• Kris

    I reckon it’s a great pensioner mobile; now that Mercedes have stopped importing the A-class. It looks easy to get in and out, decent visibility, good pricing and enough interior space. (coming soon to your local RSL or Bowlo!)

    • Jabba the Hut

      ..but not without an auto. Retirees don’t like manuals.

      • Dlr1

        And chances are they will buy the auto petrol, many retirees still think diesels are noisy and smelly.

      • JooberGTi

        Umm not too sure on the new ground potential of this vehicle…

        The fact it shares the same platform and looks marginally different than the outlander makes me think this would not attract a growth in market share. Sales for this vehicle would probably be a cannabalisation of the outlander sales.

  • coconut killer

    what about the road noise which is a major issue with lancers. any info on that Alborz?

  • davie

    Great compeditor for the Dualis and SX4. The diesel is a smart inclusion. I bet I see lots of these at the snow this year.

    Makes the Impreza XV look very silly in comparison.

    Off topic question, have Subaru sold a single Impreza XV?

    • matt

      lol what is an impreza XV? answer your question

  • Darcy Dunbar

    Dare I say it but the styling is copying the Koreans, apart from that awful Audi A4-like grille!

  • Mike

    Only disappointment for me is that we don’t get the HIDs the Japanese RVR has. Street lighting is pretty average as soon as you get off a main road even a few km out of Melbourne, and my old lancer falls well short.
    I don’t see lighting mentioned often if ever in reviews (no doubt due to launches happening over a few daylight hours), but our car does just as many km after dark as it does during the day.

    • RVR oops ASX owner

      HID’s are easily obtained…as well as a 18 page cataolgue of accessories unlike the 6 pages that Mitsubishi here have on offer…sigh

  • Dave

    Ithought that when Misubishi closed the 380 plant in Australia, they said they would try to bring a large car replacement for the 380.

    All we seem to get is more SUV’s

    • JooberGTi

      Yeah, for Mitsubishi we’ve got the Pajero, Outlander and Challenger in the SUV area already.

  • Andrew

    This car really does tick all the boxes when it comes to standard features.. I haven\’t found an SUV to date for under 40k that has reverse camera, integrated Sat nav, decent audio, bluetooth.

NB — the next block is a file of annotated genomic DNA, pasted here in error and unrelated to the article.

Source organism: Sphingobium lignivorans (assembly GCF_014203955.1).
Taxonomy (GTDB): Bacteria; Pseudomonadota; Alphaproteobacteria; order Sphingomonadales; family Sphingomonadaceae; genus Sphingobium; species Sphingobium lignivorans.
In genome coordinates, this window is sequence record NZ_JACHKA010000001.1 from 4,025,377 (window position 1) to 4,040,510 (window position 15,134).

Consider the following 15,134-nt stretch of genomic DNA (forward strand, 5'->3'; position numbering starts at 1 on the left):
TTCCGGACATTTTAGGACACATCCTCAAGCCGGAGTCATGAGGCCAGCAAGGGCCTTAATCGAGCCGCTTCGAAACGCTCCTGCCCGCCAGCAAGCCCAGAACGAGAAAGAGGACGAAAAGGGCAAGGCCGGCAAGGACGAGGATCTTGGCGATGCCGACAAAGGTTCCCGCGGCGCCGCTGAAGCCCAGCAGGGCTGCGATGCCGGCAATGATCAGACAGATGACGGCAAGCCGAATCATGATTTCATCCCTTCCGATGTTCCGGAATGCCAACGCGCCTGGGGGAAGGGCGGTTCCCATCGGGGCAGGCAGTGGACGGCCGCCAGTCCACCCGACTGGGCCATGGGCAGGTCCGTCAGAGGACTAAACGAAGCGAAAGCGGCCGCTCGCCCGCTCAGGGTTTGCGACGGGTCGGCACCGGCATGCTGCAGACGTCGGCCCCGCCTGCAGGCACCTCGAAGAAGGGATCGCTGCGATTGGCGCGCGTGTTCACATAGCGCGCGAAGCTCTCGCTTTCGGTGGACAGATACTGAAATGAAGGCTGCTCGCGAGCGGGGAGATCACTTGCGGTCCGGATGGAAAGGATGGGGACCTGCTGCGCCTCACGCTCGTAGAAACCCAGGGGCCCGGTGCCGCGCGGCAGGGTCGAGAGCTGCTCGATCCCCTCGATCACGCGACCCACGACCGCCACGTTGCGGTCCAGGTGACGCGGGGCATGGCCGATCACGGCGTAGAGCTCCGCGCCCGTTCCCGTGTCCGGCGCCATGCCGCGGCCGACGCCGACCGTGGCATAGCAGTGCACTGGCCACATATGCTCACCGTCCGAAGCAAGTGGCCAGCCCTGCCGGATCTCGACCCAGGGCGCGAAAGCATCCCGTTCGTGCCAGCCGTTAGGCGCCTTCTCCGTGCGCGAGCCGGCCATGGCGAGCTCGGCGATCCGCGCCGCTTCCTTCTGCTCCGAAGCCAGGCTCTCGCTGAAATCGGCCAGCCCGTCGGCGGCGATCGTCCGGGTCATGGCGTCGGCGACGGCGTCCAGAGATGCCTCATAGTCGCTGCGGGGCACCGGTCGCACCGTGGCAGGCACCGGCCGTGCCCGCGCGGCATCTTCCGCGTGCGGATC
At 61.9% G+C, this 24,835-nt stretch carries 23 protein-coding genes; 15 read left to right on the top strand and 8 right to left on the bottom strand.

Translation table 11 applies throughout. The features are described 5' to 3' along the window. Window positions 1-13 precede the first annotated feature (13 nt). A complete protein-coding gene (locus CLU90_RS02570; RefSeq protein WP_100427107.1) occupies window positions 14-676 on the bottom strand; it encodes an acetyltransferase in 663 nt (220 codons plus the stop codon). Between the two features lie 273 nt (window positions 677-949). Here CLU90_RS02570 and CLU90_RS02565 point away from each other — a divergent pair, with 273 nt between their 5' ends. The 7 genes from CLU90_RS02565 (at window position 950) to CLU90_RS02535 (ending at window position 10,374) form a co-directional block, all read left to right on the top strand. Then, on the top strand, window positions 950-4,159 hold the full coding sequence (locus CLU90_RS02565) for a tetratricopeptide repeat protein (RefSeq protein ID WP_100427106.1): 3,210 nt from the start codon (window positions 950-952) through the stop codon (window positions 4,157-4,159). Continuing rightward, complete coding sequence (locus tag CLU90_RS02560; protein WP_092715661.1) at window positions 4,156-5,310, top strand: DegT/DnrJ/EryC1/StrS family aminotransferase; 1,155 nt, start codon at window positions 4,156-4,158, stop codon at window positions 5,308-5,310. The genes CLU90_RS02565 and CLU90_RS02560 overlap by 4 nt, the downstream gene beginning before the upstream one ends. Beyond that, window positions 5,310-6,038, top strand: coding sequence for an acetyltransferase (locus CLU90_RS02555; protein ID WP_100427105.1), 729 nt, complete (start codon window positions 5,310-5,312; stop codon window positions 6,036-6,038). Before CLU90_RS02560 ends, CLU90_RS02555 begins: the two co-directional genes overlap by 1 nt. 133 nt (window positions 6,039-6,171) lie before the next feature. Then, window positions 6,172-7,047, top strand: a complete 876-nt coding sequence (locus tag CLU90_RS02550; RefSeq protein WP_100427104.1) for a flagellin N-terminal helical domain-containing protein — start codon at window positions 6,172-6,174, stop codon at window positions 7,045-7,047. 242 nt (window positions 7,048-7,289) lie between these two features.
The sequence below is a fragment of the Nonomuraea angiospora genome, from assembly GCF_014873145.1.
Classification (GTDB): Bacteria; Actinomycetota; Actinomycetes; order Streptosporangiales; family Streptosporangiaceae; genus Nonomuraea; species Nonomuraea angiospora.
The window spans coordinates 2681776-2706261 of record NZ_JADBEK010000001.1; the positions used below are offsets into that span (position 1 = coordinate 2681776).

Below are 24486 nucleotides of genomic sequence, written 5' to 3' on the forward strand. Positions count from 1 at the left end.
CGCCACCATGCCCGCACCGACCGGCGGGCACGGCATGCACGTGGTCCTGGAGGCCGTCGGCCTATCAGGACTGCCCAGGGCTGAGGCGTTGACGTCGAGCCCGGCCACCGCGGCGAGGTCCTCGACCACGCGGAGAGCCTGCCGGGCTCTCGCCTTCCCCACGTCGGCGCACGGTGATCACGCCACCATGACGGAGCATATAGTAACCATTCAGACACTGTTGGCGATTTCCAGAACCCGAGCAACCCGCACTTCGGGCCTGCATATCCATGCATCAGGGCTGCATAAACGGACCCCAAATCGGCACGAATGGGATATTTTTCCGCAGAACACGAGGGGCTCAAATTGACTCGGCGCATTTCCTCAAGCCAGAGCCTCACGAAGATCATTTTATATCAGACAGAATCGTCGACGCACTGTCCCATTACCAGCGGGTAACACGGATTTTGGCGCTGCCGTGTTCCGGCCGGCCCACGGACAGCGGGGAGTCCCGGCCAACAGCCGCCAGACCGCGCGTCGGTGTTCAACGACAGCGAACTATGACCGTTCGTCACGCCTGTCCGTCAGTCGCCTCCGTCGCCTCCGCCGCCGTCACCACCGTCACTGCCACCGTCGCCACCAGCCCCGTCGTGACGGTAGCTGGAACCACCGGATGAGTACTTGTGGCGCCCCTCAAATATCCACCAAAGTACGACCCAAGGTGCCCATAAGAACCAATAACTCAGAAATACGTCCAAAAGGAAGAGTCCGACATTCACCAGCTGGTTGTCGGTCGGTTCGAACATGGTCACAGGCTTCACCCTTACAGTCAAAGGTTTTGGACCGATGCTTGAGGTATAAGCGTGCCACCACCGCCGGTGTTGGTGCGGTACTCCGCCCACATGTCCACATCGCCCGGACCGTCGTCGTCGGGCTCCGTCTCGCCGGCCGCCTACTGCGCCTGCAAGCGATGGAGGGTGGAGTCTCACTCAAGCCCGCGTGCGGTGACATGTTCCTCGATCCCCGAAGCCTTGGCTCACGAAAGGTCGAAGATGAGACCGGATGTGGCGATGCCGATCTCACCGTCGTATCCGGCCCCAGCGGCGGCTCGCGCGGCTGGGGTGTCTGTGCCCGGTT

The only option appears to be the sunroof at a respectable 800 bucks.

    The Dualis has no sat nav, either does the ix35. The Tiguan will cost you an arm and a leg to option it up to the same standard.

    I suppose I am just praying the 110kw petrol engine with 197nm of torque is going to be enough… I am not a fan of flooring a car to make it up hill.. And obviously the diesel is a deal breaker as it has no auto.

    Ahh the struggles of finding a decent suv with all the boxes crossed continues.

    • Mike

      I wonder if the upcoming Kia Sportage with an aftermarket integrated sat nav might just tick all your boxes? At least with an aftermarket system you’re likely to spend far less on map updates.

      • Andrew

        Hopee so the sportage is on the list of cars to look at. At least this has a good engine and transmision choice. Time will tell though if the handling and suspension are an improvement over the ix35.

  • Bob


  • rascal

    Well done Mitsubishi
    Nice drive and looks I was very pleased with the test drive which is more then what I could say about a couple of other brands I also had taken for a test drive.
    The ix35 … still cant get past the busy looks and the drive was nosy and nasty and the inside materials and switchers were cheap unlike the price tag for a Korean cars now.

  • sam

    i drove one of these over the weekend, and was really impressed.
    that diesel engine FLYS, and is feels different from any other diesel ive driven. it revved better, and felt lighter and more responsive than others. i also drove the IX35, and despite the difference in output, the ASX felt quicker.
    the only gripe i have is ground clearance……
    on the diesel it seems to drop to 170mm (from 195mm).
    if i buy this car, i want to be able to go off road.
    given that the xtrail/forester/outlander are all over 200mm, i find that fairly dissapointing.
    is this thing even able to go off road??? i wouldnt look at the petrol, as the diesel is sooo much better.

  • Faustus